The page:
Transnational Studies

What are transnational Studies ?

Adopting a transnational perspective has become essential in understanding the contemporary practices taking place across borders since the early 1990s, especially with respect to migrants and other persons on the move. Most social scientists agree that a transnational perspective brings to light the multiple connections that migrants or persons on the move maintain simultaneously at different places across the globe and which result in transnational social fields and spaces or forms of belonging. This view suggests that to be transnational involves a mode of acting and performing (i.e. building up transnational social relations and practices) as much as it involves a mode of thinking, feeling and belonging.

One strand of work theorizes transnational processes with a focus on established migrants settled in their host countries. Another focuses on various continuous forms of mobility and the subsequent establishment of transnational circuits.

Our Focus: A transnational perspective as a means to investigate social processes of contemporary societies - Linking transnational perspectives with social theories and going beyond the ‘migration container’

We understand ‘transnationalism’ as a research perspective which allows us to tackle particular social processes which go beyond the ‘national container’ (but are influenced by national categories), rather than as a specific theoretical concept. Hence, we do not limit our interest to delivering descriptive research about migrants and their way of being and acting transnationally. Rather, we pioneered a number of new approaches to this work: Firstly, we link the transnational perspective to general social theories. For example, to theories of ethnicity, mobility, social inequality, gender or religion. Secondly, we include not only migrants, but also non-migrants in our empirical work, thus overcoming the common asymmetry present in transnational studies, which tends to primarily focus on migrant populations. Thirdly, we address different forms of mobilities, allowing us to explore differentiated forms of transnational practices and identifications. The following topics are currently under investigation by our researchers:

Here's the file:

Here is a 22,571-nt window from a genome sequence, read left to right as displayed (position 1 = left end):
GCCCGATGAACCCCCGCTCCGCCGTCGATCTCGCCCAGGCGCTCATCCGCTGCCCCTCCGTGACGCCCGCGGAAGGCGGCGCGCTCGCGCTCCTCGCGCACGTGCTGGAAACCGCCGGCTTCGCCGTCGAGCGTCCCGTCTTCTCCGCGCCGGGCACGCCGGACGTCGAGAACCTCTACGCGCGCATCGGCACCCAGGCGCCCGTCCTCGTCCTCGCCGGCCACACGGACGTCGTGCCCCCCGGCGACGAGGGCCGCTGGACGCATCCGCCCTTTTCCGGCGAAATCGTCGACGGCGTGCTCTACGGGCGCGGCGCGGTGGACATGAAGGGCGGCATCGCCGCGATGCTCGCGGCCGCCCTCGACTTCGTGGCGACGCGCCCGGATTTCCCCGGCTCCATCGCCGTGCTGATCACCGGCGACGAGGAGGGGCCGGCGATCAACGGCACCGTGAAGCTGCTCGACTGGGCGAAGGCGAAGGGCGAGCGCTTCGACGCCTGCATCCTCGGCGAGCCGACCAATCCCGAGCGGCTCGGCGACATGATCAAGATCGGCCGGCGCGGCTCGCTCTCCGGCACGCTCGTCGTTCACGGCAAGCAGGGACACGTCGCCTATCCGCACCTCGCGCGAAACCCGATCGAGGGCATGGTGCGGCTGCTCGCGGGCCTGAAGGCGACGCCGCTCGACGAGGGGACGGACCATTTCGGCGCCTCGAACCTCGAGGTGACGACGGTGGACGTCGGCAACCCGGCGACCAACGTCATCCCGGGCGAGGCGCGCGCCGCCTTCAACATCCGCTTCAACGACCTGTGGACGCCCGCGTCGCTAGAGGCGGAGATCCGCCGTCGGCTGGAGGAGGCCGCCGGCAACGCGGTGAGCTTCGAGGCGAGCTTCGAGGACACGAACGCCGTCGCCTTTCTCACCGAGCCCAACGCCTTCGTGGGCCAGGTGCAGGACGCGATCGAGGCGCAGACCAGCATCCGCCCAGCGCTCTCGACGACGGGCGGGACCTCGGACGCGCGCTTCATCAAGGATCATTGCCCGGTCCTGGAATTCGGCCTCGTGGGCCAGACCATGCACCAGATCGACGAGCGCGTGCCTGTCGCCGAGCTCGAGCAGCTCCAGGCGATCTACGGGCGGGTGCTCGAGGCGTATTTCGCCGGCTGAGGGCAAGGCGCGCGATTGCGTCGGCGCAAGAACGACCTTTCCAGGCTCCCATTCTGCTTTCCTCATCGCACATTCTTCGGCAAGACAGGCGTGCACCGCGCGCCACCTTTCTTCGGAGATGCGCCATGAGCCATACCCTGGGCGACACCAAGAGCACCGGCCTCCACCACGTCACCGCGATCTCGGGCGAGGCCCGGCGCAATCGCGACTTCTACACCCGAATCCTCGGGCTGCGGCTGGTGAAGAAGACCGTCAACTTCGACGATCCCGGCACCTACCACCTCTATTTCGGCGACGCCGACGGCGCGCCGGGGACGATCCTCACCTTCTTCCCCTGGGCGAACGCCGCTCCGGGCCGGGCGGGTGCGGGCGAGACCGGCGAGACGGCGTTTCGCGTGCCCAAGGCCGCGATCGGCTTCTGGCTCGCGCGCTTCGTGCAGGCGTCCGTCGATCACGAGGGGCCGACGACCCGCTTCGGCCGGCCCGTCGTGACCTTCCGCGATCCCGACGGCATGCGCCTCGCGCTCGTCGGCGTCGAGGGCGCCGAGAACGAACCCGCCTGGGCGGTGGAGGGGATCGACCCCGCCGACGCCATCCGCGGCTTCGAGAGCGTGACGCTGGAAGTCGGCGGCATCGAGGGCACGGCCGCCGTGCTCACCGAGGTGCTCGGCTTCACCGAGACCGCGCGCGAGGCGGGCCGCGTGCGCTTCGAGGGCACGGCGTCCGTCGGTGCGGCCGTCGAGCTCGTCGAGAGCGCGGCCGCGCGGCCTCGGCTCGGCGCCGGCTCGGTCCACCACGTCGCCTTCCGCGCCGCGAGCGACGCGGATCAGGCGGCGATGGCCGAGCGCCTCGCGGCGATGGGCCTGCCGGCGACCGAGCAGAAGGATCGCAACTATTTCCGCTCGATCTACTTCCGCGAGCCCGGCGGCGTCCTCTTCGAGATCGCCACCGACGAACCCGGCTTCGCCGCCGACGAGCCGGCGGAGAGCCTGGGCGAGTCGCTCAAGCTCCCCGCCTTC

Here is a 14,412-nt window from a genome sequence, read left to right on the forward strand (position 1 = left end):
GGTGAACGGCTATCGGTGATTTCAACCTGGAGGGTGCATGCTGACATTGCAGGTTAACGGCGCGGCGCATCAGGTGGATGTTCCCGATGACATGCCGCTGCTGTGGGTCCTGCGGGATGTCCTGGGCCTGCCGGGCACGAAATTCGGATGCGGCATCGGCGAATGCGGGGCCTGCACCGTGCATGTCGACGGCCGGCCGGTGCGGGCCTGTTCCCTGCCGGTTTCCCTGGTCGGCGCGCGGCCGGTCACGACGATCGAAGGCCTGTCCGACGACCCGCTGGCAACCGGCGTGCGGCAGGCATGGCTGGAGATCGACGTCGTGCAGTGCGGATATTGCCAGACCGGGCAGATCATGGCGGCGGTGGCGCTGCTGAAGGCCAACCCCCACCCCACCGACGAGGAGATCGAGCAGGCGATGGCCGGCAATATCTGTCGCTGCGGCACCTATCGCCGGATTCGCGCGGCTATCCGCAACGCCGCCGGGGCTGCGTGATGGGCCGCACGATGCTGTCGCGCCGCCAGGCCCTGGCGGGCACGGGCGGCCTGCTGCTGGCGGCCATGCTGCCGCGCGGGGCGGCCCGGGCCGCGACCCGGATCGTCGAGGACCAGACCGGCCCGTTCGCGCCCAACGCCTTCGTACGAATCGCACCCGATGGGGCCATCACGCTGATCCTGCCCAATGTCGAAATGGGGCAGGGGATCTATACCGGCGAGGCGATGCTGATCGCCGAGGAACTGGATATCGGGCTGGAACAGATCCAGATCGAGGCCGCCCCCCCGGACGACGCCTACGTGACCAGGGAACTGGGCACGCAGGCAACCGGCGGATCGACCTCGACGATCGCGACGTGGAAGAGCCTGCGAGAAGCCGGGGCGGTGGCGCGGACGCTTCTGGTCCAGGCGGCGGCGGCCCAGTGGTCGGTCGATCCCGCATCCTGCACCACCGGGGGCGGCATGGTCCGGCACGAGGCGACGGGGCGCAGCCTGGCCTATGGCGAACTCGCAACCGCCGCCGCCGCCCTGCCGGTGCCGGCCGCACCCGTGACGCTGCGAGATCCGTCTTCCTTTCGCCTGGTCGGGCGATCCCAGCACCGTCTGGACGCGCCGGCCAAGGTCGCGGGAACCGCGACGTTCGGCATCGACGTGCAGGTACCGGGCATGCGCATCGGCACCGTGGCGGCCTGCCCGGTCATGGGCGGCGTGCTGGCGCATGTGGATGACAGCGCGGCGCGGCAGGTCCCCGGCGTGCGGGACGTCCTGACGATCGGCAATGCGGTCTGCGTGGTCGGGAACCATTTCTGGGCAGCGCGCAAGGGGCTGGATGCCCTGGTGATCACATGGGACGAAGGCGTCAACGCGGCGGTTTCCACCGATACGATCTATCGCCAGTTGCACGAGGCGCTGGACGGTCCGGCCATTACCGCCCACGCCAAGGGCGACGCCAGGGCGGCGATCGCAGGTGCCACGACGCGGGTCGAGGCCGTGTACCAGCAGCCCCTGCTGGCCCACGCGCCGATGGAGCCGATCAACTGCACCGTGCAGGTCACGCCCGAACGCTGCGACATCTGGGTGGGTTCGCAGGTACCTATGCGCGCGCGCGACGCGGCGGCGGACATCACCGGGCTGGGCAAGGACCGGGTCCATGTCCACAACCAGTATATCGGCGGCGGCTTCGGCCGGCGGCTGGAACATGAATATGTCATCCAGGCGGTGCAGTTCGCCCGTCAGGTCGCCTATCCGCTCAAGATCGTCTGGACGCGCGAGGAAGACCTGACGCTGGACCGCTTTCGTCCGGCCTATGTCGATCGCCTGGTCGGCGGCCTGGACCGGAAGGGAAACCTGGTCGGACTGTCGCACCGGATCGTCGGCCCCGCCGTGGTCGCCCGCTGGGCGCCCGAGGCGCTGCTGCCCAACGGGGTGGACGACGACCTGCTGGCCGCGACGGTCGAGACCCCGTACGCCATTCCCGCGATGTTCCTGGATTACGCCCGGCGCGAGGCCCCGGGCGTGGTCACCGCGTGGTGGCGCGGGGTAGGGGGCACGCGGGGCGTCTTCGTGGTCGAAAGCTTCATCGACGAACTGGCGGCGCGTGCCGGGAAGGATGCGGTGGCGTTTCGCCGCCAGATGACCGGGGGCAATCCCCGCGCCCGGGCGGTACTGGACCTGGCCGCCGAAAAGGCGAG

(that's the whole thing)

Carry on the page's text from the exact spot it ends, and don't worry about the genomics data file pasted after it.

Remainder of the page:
• The (re)production of ethnicity and family in transnational space among non-EU-migrants through marriage, in the context of restrictive migration regimes and the ethnicization of migrant-marriages
  • The transnational circulation of early career academics and the effects in terms of gender and career progression
  • Transnational practices and subjectivities of Salsa dancers, focusing on the (re)production of ‘authenticity’, ‘Latin-ness’, and female and male bodies
  • Transnational networks of particular groups in the perspective of ‘locality’ and social inequality
  • Social inequalities in transnational social fields, investigated through the analysis of Somali migrants’ mobility practices
  • The transnational spaces of graffiti writers
  • The fandom of Korean television series, K-Dramas